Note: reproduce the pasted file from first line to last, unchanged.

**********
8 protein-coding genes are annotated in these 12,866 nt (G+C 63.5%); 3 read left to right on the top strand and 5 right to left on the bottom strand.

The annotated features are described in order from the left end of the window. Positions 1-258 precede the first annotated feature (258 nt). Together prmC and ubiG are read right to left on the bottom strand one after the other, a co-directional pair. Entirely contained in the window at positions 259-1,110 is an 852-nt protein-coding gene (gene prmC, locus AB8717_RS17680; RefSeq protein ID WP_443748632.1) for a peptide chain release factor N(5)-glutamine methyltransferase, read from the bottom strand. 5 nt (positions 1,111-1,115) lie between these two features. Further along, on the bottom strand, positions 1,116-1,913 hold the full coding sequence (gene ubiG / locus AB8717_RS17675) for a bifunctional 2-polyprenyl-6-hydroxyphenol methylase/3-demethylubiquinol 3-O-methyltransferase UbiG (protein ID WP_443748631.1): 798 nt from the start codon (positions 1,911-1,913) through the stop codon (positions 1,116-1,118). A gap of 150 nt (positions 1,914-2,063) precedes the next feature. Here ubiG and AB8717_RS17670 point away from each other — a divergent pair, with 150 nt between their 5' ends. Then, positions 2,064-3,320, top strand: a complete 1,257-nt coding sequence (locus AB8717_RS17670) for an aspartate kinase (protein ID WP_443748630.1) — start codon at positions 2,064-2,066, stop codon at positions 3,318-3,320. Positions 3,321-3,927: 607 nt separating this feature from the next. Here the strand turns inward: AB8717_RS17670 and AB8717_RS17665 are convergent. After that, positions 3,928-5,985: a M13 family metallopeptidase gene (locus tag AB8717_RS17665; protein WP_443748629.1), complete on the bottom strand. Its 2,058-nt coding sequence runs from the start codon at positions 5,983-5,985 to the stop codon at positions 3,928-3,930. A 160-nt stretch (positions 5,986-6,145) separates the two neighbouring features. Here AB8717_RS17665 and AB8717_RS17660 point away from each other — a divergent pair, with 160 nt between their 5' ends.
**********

8 protein-coding genes are annotated in these 12,866 nt (G+C 63.5%); 3 read left to right on the top strand and 5 right to left on the bottom strand.

The annotated features are described in order from the left end of the window. Positions 1-258 precede the first annotated feature (258 nt). Together prmC and ubiG are read right to left on the bottom strand one after the other, a co-directional pair. Entirely contained in the window at positions 259-1,110 is an 852-nt protein-coding gene (gene prmC, locus AB8717_RS17680; RefSeq protein ID WP_443748632.1) for a peptide chain release factor N(5)-glutamine methyltransferase, read from the bottom strand. 5 nt (positions 1,111-1,115) lie between these two features. Further along, on the bottom strand, positions 1,116-1,913 hold the full coding sequence (gene ubiG / locus AB8717_RS17675) for a bifunctional 2-polyprenyl-6-hydroxyphenol methylase/3-demethylubiquinol 3-O-methyltransferase UbiG (protein ID WP_443748631.1): 798 nt from the start codon (positions 1,911-1,913) through the stop codon (positions 1,116-1,118). A gap of 150 nt (positions 1,914-2,063) precedes the next feature. Here ubiG and AB8717_RS17670 point away from each other — a divergent pair, with 150 nt between their 5' ends. Then, positions 2,064-3,320, top strand: a complete 1,257-nt coding sequence (locus AB8717_RS17670) for an aspartate kinase (protein ID WP_443748630.1) — start codon at positions 2,064-2,066, stop codon at positions 3,318-3,320. Positions 3,321-3,927: 607 nt separating this feature from the next. Here the strand turns inward: AB8717_RS17670 and AB8717_RS17665 are convergent. After that, positions 3,928-5,985: a M13 family metallopeptidase gene (locus tag AB8717_RS17665; protein WP_443748629.1), complete on the bottom strand. Its 2,058-nt coding sequence runs from the start codon at positions 5,983-5,985 to the stop codon at positions 3,928-3,930. A 160-nt stretch (positions 5,986-6,145) separates the two neighbouring features. Here AB8717_RS17665 and AB8717_RS17660 point away from each other — a divergent pair, with 160 nt between their 5' ends.